Judge dismisses Mongrel Mob’s drug rehab program as basis to reduce sentence


Judge Collins challenged the validity of Kahukura’s rehabilitation program, noting that among its executives is Mongrel Mob Notorious boss Sonny Smith. Photo / NZME

Central Hawke’s Bay Kahukura and gang drug rehab program failed in its first attempt at court recognition when a judge in Napier dismissed it as the basis for relaxing a man’s sentence for involvement in supplying methamphetamine .

Judge Russell Collins concluded that the program, based on Mongrel Mob with $ 2.75 million committed from government-run proceeds of crime seizure funds, executed on a marae near Waipawa, is yet to be approved for these purposes by the correctional service.

Its length and other aspects were “below” the standards of other approved rehabilitation projects, such as the Bridge program managed by the Salvation Army.

But despite the determination, and that he was also convicted of threatening a former partner and attacking his car in violation of conditions following a previous community sentence, and a list of previous prison sentences and violent offenses and drug-related, 28-Old Damian Iwi Ngaro Tipu avoided being sent to prison.

Tipu, who completed the program for five weeks, was offered another chance with a seven-month house arrest sentence – along with another year of post-sentenced supervision.

Judge Collins, admitting that the involved methamphetamine at 2.45g was not significant, recently sentenced his partner and co-offender Nicole Alexandra Shergold to four months of house arrest and 12 months of post-sentence supervision.

The offense was committed while the couple lived in Waipukurau earlier this year, and Tipu started the Kahukura program while on electronic surveillance bail in July.

The Napier courthouse.  Photo / NZME
The Napier courthouse. Photo / NZME

Appearing for Tipu, Napier’s attorney, Matt Dixon, requested that Tipu complete the course to determine the type and length of sentence.

A former defense attorney and crown attorney working for about four decades in Hawke’s Bay, Justice Collins challenged the program’s validity in the process, noting that among its leadership is Mongrel Mob boss Sonny Smith and that the Mongrel Mob was at the center. of most methamphetamine offenses in the region.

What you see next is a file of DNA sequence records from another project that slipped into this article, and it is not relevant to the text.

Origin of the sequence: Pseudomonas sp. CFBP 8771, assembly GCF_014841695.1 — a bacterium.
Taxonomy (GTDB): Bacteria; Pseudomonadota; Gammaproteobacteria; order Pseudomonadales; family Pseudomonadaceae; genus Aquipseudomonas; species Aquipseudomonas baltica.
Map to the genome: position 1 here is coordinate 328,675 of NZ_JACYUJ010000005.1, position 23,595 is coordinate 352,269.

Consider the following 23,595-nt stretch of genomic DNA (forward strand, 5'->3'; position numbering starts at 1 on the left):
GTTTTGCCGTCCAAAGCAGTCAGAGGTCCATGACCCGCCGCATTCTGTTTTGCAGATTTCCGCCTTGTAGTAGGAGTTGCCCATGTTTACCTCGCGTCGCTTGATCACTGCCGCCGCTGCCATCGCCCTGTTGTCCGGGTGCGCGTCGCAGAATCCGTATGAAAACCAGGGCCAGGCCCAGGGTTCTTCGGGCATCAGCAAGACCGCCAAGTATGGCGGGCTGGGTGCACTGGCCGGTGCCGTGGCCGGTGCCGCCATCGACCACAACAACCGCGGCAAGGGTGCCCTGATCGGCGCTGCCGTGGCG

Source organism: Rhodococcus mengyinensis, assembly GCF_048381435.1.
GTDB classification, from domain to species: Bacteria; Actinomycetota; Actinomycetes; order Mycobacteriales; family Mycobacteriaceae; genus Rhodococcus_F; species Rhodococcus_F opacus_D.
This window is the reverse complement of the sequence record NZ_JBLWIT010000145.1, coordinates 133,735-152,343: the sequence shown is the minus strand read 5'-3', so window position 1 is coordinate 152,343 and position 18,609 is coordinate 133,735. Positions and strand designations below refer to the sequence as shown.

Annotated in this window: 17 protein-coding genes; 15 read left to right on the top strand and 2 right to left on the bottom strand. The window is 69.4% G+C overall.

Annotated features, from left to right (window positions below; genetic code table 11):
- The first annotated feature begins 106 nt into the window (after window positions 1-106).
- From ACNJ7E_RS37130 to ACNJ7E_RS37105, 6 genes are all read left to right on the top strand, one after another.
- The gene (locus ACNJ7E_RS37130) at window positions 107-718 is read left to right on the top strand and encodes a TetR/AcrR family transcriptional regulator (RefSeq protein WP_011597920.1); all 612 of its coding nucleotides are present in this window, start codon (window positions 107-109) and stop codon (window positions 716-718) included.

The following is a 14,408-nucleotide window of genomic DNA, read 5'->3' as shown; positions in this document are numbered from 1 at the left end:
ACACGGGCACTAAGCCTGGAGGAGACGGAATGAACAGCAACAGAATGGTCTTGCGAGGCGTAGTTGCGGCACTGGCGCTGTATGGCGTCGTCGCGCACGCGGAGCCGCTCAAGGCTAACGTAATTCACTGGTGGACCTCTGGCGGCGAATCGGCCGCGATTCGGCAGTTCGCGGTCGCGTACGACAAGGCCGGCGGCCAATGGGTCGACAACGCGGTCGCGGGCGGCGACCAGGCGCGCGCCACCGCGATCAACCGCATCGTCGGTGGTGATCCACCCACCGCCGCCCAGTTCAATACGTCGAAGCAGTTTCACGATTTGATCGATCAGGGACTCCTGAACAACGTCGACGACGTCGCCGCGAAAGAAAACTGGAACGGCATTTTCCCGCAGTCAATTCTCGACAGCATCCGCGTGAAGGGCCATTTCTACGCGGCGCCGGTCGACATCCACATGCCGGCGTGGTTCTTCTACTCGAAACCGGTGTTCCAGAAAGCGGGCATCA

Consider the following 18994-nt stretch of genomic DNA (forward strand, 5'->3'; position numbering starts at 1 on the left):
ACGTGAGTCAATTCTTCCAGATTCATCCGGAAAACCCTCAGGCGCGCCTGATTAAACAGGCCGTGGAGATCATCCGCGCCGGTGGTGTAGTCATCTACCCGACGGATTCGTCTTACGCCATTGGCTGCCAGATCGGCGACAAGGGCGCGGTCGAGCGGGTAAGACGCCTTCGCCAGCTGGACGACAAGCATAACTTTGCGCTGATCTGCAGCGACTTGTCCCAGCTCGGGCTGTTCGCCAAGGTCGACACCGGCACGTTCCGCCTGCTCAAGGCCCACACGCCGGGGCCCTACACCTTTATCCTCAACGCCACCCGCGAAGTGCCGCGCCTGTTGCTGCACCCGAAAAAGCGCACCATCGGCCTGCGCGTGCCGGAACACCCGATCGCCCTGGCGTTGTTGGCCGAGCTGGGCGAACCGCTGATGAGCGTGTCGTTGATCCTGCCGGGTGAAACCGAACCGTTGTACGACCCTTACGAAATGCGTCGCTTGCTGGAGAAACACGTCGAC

Tipu’s presence was reported in pre-sentence material, and the accused was said to have tested negative in the methamphetamine screening processes used in the program, which the judge observed to be “drug tests.” self-reported drugs ”.

The judge asked how he could “put aside” the “institutional knowledge” and conclude that Smith, as head of the chapter, was able to rehabilitate members with methamphetamine, a Class A drug sold by many members of the gang.

He said there is “one entity that looms over anyone else as the originator of the methamphetamine trade in Hawke’s Bay” and that was “the Mongrel Mob”.

The defense attorney claimed the negative test was proof of Tipu’s benefits from the program and showed a determination to put the meth behind him and rehabilitate himself.

Tipu, charged with supplying methamphetamine, possession of utensils for drug use, threatening behavior, intentional harm and violation of post-detention conditions, has been considered for his guilty pleas and other factors as the judge imposed a sentence of 26 months. ‘imprisonment for less than two years, allowing him to consider house arrest as the last sentence.

Emma Gardner, director of the Mental Health and Addictions Corrections Service, told Hawke’s Bay Today that the ministry was a member of the interagency group that recommended that the program receive funding from the Justice Sector Fund for proceeds from the justice sector. criminality.

She had not been one of the agencies previously consulted by the promoter and director of the Kahukura project, H2R Research and Consulting Ltd, had not provided any feedback and had had no involvement beyond that. of the panel, she said.

“We have not carried out any evaluation of the effectiveness of the Kahukura program, and we have no role to play in approving its operation,” she said.

But she said Correction is still interested in better understanding the interventions and therapeutic models used to involve individuals or groups who may traditionally be reluctant to engage in treatment.

“We are committed to reducing recidivism and giving offenders every chance to change their lives,” she said.

“We are working hard to provide convicted offenders with the right intervention at the right time to encourage them to meet their rehabilitation and intervention needs,” she continued. “To help people deal with their delinquency, we offer programs based on risk, need and their ability to respond to the program. “

“Our programs emphasize motivation for change, cognitive behavioral interventions, and soft skills such as education, employment, parenting therapy, and life skills,” she said.

“To ensure that we are targeting our investment on interventions that are working, we measure the effectiveness of our programs each year, and the results are published in our annual report.”

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